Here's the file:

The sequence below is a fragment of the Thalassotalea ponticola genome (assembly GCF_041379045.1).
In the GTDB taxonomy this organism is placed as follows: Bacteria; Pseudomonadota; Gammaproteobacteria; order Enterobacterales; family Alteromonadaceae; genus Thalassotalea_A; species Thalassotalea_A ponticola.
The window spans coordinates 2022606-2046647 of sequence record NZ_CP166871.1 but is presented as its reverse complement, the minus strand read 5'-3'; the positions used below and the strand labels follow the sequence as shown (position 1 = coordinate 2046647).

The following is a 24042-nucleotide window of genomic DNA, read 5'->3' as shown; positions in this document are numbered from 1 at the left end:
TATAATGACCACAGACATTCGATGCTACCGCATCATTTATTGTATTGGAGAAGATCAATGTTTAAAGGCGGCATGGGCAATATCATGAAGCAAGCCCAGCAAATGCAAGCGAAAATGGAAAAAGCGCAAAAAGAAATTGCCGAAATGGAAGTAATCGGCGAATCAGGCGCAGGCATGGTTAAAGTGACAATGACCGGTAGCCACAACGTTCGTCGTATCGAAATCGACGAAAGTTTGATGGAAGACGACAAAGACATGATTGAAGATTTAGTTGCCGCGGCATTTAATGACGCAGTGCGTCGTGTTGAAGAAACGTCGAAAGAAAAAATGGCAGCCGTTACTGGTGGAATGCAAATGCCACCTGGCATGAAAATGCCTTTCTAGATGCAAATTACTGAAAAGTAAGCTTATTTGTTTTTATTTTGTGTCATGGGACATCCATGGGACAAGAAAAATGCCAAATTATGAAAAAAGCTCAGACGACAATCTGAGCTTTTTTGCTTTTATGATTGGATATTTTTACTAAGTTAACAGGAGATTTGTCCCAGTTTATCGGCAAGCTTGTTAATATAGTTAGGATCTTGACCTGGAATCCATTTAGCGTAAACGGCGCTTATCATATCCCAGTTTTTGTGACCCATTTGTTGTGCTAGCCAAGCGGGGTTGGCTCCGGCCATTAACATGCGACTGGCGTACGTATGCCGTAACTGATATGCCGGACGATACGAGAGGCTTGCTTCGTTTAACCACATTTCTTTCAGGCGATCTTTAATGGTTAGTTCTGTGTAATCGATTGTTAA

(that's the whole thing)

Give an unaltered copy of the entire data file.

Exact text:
The sequence below is a fragment of the Thalassotalea ponticola genome (assembly GCF_041379045.1).
In the GTDB taxonomy this organism is placed as follows: Bacteria; Pseudomonadota; Gammaproteobacteria; order Enterobacterales; family Alteromonadaceae; genus Thalassotalea_A; species Thalassotalea_A ponticola.
The window spans coordinates 2022606-2046647 of sequence record NZ_CP166871.1 but is presented as its reverse complement, the minus strand read 5'-3'; the positions used below and the strand labels follow the sequence as shown (position 1 = coordinate 2046647).

The following is a 24042-nucleotide window of genomic DNA, read 5'->3' as shown; positions in this document are numbered from 1 at the left end:
TATAATGACCACAGACATTCGATGCTACCGCATCATTTATTGTATTGGAGAAGATCAATGTTTAAAGGCGGCATGGGCAATATCATGAAGCAAGCCCAGCAAATGCAAGCGAAAATGGAAAAAGCGCAAAAAGAAATTGCCGAAATGGAAGTAATCGGCGAATCAGGCGCAGGCATGGTTAAAGTGACAATGACCGGTAGCCACAACGTTCGTCGTATCGAAATCGACGAAAGTTTGATGGAAGACGACAAAGACATGATTGAAGATTTAGTTGCCGCGGCATTTAATGACGCAGTGCGTCGTGTTGAAGAAACGTCGAAAGAAAAAATGGCAGCCGTTACTGGTGGAATGCAAATGCCACCTGGCATGAAAATGCCTTTCTAGATGCAAATTACTGAAAAGTAAGCTTATTTGTTTTTATTTTGTGTCATGGGACATCCATGGGACAAGAAAAATGCCAAATTATGAAAAAAGCTCAGACGACAATCTGAGCTTTTTTGCTTTTATGATTGGATATTTTTACTAAGTTAACAGGAGATTTGTCCCAGTTTATCGGCAAGCTTGTTAATATAGTTAGGATCTTGACCTGGAATCCATTTAGCGTAAACGGCGCTTATCATATCCCAGTTTTTGTGACCCATTTGTTGTGCTAGCCAAGCGGGGTTGGCTCCGGCCATTAACATGCGACTGGCGTACGTATGCCGTAACTGATATGCCGGACGATACGAGAGGCTTGCTTCGTTTAACCACATTTCTTTCAGGCGATCTTTAATGGTTAGTTCTGTGTAATCGATTGTTAA